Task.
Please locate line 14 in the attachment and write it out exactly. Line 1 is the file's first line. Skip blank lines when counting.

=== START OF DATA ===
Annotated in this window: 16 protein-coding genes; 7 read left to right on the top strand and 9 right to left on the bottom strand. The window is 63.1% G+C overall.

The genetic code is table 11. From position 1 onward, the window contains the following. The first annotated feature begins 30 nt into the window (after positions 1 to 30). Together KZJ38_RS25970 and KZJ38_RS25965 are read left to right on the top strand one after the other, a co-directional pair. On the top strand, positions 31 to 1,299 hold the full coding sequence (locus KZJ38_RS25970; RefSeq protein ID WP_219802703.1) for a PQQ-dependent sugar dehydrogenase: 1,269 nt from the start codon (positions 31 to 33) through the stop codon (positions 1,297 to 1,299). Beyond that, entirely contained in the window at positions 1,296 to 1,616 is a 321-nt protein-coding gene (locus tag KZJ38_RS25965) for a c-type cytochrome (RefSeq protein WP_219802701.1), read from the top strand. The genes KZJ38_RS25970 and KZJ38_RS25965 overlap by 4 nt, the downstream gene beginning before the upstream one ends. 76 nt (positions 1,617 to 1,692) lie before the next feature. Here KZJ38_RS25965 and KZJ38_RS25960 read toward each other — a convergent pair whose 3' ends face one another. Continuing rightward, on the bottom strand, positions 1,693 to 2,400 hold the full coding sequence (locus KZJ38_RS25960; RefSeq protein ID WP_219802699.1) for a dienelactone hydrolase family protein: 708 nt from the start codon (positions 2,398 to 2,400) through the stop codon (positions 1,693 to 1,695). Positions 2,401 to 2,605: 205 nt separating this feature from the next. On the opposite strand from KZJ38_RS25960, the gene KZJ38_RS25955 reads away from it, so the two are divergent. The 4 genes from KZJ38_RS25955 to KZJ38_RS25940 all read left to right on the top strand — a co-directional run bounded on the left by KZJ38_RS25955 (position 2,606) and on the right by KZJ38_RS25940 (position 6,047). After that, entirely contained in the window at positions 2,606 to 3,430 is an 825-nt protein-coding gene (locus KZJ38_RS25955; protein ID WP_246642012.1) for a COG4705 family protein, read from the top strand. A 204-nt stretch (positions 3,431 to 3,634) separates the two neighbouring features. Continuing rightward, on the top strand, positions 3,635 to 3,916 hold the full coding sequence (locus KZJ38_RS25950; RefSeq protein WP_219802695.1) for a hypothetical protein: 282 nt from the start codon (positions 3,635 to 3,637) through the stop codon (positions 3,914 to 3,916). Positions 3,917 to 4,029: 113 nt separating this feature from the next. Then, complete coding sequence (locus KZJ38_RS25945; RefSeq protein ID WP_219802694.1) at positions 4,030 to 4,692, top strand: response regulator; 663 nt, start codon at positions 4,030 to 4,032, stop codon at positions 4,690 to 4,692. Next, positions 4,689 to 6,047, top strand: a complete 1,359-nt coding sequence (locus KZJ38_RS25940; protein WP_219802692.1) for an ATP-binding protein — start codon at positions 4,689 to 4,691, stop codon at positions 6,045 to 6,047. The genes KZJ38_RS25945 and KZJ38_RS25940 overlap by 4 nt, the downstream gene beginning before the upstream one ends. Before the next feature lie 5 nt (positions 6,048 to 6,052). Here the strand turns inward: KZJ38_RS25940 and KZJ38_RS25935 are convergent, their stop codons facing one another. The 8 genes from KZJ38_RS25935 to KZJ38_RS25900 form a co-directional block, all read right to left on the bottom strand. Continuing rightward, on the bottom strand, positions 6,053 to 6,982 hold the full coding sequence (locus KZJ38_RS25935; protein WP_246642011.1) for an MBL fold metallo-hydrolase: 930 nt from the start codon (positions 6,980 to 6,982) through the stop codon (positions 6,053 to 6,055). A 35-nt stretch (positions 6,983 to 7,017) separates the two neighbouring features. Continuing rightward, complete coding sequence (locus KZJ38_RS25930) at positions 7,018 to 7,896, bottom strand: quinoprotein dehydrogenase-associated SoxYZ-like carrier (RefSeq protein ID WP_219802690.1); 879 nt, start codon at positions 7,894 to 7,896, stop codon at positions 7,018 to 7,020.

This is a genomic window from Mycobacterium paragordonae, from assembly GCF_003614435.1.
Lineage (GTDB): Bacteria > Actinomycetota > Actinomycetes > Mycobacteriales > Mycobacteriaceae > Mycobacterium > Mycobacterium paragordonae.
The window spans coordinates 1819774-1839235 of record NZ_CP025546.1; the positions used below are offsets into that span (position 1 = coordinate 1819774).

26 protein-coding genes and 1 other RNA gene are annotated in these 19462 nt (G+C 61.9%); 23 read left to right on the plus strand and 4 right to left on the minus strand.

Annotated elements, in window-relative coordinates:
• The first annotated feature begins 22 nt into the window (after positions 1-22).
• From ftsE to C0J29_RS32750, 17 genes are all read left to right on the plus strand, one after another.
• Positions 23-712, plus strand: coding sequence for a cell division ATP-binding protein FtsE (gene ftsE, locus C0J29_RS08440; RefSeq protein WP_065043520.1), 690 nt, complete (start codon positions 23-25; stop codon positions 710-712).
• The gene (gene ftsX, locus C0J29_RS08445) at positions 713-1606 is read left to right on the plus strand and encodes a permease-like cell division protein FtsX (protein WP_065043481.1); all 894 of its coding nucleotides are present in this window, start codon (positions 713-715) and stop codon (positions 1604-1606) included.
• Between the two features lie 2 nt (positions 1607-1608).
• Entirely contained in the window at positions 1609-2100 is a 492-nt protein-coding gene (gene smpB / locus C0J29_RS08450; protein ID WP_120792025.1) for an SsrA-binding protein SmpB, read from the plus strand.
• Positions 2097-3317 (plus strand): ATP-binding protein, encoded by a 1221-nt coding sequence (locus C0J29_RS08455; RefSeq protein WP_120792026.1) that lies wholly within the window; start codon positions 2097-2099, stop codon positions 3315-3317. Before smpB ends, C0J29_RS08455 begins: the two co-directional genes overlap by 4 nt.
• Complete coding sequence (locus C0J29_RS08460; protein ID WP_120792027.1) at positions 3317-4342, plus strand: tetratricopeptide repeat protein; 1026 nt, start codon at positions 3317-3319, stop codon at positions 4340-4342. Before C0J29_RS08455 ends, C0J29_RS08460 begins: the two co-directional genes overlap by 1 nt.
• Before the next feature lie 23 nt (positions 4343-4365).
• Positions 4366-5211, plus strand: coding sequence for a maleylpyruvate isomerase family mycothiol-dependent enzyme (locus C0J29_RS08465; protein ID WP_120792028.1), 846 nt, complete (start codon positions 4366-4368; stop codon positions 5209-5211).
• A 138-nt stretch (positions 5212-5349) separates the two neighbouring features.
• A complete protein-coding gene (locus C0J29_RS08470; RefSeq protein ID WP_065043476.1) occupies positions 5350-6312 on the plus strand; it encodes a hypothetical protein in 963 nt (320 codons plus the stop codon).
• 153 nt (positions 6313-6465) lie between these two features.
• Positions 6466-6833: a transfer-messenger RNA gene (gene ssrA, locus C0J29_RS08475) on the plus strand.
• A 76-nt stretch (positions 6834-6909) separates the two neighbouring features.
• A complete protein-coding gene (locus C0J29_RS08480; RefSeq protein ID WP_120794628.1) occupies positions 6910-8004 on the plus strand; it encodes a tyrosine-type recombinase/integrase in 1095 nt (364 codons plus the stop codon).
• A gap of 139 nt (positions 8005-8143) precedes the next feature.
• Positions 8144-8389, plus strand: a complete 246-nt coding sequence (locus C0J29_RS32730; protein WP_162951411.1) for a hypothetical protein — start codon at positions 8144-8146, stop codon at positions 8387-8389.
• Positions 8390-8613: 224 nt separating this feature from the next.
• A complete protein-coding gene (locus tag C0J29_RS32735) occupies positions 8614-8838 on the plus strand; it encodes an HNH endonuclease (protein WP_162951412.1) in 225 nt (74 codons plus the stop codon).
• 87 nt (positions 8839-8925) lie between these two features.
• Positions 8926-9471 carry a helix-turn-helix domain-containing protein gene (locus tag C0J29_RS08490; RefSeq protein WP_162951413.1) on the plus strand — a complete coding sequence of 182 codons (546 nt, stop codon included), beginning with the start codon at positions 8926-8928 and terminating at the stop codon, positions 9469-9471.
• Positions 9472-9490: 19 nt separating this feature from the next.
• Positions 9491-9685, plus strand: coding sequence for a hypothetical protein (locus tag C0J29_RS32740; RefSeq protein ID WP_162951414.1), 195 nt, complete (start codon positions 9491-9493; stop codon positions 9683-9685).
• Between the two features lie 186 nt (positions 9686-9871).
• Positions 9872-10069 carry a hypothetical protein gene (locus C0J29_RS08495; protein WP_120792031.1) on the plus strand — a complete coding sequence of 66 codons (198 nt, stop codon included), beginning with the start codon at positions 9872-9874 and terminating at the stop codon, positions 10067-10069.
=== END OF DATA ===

• Positions 2097-3317 (plus strand): ATP-binding protein, encoded by a 1221-nt coding sequence (locus C0J29_RS08455; RefSeq protein WP_120792026.1) that lies wholly within the window; start codon positions 2097-2099, stop codon positions 3315-3317. Before smpB ends, C0J29_RS08455 begins: the two co-directional genes overlap by 4 nt.